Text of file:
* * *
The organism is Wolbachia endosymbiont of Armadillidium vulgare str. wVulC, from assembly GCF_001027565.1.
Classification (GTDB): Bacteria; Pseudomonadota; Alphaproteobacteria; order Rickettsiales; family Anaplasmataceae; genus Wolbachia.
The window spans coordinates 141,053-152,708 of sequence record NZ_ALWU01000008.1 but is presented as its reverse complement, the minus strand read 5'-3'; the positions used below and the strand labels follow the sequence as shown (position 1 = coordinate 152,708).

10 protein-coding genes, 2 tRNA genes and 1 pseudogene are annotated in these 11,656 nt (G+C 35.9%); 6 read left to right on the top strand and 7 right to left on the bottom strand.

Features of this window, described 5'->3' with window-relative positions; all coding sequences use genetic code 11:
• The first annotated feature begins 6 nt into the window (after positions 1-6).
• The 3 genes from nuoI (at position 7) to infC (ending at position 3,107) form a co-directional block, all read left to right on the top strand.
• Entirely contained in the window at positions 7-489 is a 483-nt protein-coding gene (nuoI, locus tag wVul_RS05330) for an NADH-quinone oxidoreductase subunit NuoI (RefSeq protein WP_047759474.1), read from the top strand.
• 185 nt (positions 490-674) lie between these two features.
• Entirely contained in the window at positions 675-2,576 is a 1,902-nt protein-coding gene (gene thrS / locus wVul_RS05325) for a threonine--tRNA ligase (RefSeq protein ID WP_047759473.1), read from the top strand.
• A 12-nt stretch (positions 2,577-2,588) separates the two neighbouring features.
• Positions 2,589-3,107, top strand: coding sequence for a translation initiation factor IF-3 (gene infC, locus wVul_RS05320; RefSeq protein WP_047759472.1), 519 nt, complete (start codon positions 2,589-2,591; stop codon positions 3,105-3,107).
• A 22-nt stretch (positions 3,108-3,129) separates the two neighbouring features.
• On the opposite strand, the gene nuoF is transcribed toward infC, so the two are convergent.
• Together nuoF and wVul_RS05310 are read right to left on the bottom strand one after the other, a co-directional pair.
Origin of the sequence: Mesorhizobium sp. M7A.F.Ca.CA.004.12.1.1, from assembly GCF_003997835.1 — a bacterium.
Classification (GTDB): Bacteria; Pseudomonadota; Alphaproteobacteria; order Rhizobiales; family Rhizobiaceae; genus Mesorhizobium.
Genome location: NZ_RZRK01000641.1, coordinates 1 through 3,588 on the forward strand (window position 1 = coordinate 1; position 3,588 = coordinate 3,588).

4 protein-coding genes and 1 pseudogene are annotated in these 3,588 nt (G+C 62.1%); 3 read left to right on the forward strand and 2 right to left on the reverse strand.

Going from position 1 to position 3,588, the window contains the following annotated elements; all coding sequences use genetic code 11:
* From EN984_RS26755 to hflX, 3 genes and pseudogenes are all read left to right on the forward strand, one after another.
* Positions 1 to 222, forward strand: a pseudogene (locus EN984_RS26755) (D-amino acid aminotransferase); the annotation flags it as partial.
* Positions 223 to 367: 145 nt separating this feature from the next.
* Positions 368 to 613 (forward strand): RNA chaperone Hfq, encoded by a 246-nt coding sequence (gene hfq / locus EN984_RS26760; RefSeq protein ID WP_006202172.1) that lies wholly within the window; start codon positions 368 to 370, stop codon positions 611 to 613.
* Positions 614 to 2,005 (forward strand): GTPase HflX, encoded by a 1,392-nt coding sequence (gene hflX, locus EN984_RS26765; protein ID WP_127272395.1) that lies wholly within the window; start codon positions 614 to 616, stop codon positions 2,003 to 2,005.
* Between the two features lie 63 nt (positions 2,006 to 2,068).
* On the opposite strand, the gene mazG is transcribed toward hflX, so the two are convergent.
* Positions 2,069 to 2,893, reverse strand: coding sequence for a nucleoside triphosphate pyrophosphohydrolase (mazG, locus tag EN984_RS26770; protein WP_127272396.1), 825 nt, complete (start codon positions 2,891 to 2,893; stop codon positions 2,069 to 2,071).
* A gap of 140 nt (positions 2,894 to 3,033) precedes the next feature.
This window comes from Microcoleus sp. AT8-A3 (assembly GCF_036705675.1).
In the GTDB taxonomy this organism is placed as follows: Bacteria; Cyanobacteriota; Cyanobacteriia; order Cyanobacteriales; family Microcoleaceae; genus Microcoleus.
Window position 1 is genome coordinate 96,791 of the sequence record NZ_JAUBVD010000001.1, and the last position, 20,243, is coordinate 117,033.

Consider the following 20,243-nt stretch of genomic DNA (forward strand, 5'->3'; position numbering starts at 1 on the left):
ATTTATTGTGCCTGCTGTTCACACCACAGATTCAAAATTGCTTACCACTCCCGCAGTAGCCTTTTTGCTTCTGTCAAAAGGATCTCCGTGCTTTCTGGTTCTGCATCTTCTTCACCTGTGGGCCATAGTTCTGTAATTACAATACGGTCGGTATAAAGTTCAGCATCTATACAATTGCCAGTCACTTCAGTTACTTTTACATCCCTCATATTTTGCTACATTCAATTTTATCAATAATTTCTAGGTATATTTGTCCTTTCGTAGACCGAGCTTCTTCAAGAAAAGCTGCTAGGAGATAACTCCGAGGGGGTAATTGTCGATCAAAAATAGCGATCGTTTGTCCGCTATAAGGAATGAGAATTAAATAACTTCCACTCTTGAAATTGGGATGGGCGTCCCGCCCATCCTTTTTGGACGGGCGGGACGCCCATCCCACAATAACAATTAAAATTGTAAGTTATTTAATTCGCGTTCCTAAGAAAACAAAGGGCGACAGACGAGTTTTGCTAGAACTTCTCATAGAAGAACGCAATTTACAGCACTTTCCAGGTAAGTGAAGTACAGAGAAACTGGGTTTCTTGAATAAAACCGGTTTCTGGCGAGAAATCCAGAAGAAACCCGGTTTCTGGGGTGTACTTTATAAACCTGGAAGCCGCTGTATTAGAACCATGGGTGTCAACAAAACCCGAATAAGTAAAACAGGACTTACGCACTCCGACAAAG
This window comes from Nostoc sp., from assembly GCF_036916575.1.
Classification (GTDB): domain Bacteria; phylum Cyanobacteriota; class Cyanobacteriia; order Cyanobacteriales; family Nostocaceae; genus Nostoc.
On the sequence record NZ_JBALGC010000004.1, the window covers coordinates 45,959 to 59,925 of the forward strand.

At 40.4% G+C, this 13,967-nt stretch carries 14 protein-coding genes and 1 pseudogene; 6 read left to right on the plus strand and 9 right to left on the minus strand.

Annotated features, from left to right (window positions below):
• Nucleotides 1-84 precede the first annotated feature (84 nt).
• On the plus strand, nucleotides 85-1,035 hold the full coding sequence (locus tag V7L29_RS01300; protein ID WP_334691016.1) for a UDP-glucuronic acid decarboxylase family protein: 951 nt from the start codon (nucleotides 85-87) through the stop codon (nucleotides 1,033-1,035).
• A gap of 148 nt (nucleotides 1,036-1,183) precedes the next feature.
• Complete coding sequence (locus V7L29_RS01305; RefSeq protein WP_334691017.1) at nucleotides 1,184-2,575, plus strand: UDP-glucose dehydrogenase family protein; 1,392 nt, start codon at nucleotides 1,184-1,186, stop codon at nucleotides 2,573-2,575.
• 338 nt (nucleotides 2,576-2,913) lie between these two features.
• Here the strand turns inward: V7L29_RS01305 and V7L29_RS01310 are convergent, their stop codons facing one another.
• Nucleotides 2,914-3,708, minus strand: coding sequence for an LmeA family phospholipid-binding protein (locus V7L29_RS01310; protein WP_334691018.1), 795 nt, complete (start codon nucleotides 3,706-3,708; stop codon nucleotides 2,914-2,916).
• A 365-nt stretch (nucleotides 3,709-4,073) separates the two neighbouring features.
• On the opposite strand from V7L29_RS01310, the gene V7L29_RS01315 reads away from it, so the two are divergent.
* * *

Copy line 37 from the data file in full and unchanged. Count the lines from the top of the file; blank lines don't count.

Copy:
On the sequence record NZ_JBALGC010000004.1, the window covers coordinates 45,959 to 59,925 of the forward strand.